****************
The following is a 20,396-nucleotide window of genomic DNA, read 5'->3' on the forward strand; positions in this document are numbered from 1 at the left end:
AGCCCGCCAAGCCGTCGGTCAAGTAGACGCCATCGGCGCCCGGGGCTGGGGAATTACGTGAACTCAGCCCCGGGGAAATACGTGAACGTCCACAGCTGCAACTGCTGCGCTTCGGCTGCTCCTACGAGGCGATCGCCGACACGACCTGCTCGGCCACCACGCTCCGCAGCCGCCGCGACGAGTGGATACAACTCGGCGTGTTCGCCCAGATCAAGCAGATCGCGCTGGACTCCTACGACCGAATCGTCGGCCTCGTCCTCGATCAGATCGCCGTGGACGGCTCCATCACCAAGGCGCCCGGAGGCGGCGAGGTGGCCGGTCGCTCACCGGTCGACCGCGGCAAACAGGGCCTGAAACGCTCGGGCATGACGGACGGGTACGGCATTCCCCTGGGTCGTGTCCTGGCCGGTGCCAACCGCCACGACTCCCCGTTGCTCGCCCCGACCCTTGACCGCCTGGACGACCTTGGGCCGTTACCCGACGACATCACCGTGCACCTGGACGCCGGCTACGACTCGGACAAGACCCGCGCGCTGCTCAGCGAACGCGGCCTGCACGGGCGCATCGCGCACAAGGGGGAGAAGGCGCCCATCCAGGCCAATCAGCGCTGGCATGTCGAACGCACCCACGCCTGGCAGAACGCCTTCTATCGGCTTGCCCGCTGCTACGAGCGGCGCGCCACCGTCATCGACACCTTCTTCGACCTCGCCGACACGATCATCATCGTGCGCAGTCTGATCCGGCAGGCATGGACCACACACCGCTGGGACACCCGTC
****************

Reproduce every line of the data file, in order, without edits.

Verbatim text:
The following is a 20,396-nucleotide window of genomic DNA, read 5'->3' on the forward strand; positions in this document are numbered from 1 at the left end:
AGCCCGCCAAGCCGTCGGTCAAGTAGACGCCATCGGCGCCCGGGGCTGGGGAATTACGTGAACTCAGCCCCGGGGAAATACGTGAACGTCCACAGCTGCAACTGCTGCGCTTCGGCTGCTCCTACGAGGCGATCGCCGACACGACCTGCTCGGCCACCACGCTCCGCAGCCGCCGCGACGAGTGGATACAACTCGGCGTGTTCGCCCAGATCAAGCAGATCGCGCTGGACTCCTACGACCGAATCGTCGGCCTCGTCCTCGATCAGATCGCCGTGGACGGCTCCATCACCAAGGCGCCCGGAGGCGGCGAGGTGGCCGGTCGCTCACCGGTCGACCGCGGCAAACAGGGCCTGAAACGCTCGGGCATGACGGACGGGTACGGCATTCCCCTGGGTCGTGTCCTGGCCGGTGCCAACCGCCACGACTCCCCGTTGCTCGCCCCGACCCTTGACCGCCTGGACGACCTTGGGCCGTTACCCGACGACATCACCGTGCACCTGGACGCCGGCTACGACTCGGACAAGACCCGCGCGCTGCTCAGCGAACGCGGCCTGCACGGGCGCATCGCGCACAAGGGGGAGAAGGCGCCCATCCAGGCCAATCAGCGCTGGCATGTCGAACGCACCCACGCCTGGCAGAACGCCTTCTATCGGCTTGCCCGCTGCTACGAGCGGCGCGCCACCGTCATCGACACCTTCTTCGACCTCGCCGACACGATCATCATCGTGCGCAGTCTGATCCGGCAGGCATGGACCACACACCGCTGGGACACCCGTC